From the Congressional Budget Office's just-released "Preliminary Analysis of the President’s Budget and an Update of CBO’s Budget and Economic Outlook":
source: CBO Analysis, page 11
The report explains (page ix) both the revised forecast and the predicted consequences of Obama's budget proposal:
Largely as a result of the enactment of recent legislation and the continuing turmoil in financial markets, CBO’s baseline projections of the deficit have risen by more than $400 billion in both 2009 and 2010 and by smaller amounts thereafter. Those projections assume that current laws and policies remain in place. Under that assumption, CBO now estimates that the deficit would total almost $1.7 trillion (11.9 percent of gross domestic product, or GDP) this year and $1.1 trillion (7.9 percent of GDP) next year—the largest deficits as a share of GDP since 1945. Deficits would shrink to about 2 percent of GDP by 2012 and remain in that vicinity through 2019. . .MORE:
As estimated by CBO and the Joint Committee on Taxation, the President’s proposals would add $4.8 trillion to the baseline deficits over the 2010–2019 period. CBO projects that if those proposals were enacted, the deficit would total $1.8 trillion (13.1 percent of GDP) in 2009 and $1.4 trillion (9.6 percent of GDP) in 2010. It would decline to about 4 percent of GDP by 2012 and remain between 4 percent and 6 percent of GDP through 2019.
The Corner's Jim Manzi reacts:
The CBO estimates that the public debt of the United States will balloon from about 40% of GDP to about 65% of GDP just within the next couple of years, and then rise to about 80% of GDP over the next decade. And there is no reason to imagine that the world will end in 2019. By these forecasts we will be running at a structural, and worsening, annual deficit of about 6% of GDP. That is, a normal year would have the same amount of deficit spending as the worst deficit year of the modern era. This is unsustainable, even on its own terms.And the WaPo covers the story, with its own chart.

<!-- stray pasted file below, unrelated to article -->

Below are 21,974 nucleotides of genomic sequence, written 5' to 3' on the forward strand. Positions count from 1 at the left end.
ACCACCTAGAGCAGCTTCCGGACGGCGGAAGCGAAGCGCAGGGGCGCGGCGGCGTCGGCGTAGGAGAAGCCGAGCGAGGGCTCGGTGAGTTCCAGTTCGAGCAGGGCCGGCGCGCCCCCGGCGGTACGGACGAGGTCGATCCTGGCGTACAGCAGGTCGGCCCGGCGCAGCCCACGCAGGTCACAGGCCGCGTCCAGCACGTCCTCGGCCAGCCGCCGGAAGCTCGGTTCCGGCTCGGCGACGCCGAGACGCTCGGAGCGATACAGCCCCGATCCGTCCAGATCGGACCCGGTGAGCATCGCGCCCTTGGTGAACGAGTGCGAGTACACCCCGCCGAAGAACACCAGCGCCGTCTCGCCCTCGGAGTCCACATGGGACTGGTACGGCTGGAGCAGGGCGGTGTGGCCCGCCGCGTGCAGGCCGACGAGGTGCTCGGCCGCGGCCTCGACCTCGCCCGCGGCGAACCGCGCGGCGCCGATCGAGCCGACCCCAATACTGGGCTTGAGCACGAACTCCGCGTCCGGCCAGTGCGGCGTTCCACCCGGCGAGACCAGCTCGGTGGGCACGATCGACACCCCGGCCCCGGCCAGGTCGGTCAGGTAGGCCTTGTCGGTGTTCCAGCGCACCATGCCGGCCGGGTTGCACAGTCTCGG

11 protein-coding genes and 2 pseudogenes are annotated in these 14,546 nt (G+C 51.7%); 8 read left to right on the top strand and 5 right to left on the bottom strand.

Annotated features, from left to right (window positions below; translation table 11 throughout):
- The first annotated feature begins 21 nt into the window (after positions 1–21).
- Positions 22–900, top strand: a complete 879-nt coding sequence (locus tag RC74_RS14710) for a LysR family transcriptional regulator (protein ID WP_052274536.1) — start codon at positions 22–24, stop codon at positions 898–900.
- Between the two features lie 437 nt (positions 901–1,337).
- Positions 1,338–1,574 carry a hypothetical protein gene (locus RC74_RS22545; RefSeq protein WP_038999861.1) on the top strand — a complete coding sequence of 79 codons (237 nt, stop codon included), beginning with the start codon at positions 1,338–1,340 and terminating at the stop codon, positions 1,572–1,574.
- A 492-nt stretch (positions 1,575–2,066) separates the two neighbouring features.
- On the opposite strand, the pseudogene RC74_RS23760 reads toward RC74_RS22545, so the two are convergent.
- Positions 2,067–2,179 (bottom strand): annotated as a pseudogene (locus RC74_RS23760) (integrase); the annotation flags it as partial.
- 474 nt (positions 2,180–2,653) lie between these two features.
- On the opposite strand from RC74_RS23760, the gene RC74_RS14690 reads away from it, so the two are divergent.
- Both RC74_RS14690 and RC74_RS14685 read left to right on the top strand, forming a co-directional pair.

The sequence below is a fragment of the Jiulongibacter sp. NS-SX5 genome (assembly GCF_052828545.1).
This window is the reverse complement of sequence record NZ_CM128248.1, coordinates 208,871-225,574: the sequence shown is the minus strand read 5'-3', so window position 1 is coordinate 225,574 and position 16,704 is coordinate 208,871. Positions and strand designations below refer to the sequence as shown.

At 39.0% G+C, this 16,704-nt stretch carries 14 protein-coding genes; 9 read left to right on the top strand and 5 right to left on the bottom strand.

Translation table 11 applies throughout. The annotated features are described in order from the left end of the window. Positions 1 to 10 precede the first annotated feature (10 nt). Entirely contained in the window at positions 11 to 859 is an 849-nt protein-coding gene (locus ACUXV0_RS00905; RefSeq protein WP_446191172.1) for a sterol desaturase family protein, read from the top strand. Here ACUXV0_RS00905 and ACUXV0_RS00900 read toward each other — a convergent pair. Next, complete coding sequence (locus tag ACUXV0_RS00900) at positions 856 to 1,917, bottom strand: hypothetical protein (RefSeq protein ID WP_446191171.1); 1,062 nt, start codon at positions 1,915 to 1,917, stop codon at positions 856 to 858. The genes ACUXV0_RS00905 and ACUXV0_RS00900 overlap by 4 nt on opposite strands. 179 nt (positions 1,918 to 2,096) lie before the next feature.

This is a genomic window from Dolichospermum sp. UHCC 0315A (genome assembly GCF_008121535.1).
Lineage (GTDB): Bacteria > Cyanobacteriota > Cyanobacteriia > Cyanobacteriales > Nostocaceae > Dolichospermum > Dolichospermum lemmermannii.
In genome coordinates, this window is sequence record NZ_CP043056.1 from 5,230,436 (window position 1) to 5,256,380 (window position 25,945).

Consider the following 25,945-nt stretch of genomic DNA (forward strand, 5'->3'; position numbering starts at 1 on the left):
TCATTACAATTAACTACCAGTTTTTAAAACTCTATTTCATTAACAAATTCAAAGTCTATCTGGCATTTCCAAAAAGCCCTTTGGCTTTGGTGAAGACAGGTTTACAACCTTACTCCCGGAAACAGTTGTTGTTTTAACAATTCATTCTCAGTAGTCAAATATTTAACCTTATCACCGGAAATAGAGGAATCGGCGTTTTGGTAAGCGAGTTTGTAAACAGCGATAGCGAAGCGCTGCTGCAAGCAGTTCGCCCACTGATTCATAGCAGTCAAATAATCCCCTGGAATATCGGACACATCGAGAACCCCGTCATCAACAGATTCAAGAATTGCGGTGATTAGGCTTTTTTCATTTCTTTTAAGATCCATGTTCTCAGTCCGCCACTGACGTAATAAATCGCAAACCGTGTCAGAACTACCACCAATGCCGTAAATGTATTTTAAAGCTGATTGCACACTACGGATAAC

But we will even be able to accomplish this? Will we really massively reduce spending and/or increase tax collections immediately after the current spending binge (which is what’s called for even under the president’s budget)? Nobody can say this for sure. As you live through a long-term economic crisis, you don’t know how or when it will end. You keep seeing signs of recovery that turn out to be false dawns. In the mid-1930s, many people thought we were emerging from the Great Depression, but then came 1937. In fact, many economists argue that we were emerging by 1935 or so, and had we not made policy mistakes, we would have continued to do so. But that’s not how it actually worked out.
Our gigantic stimulus could very plausibly create a mild recovery later this year, even if the fundamental economy remains very, very sick (kind of like a huge spike in credit-card debt can maintain your personal spending -- for a while). But suppose we relapse into another recession in 2011/2012, and unemployment is at 12% and rising in 2012 -- would we really manage to summon the political will to cut the deficit (as is assumed in this forecast)? Many of the same very smart economists who argue for deficit spending now will argue that this would be counter-productive in this case.
(via The Corner, Greg Mankiw)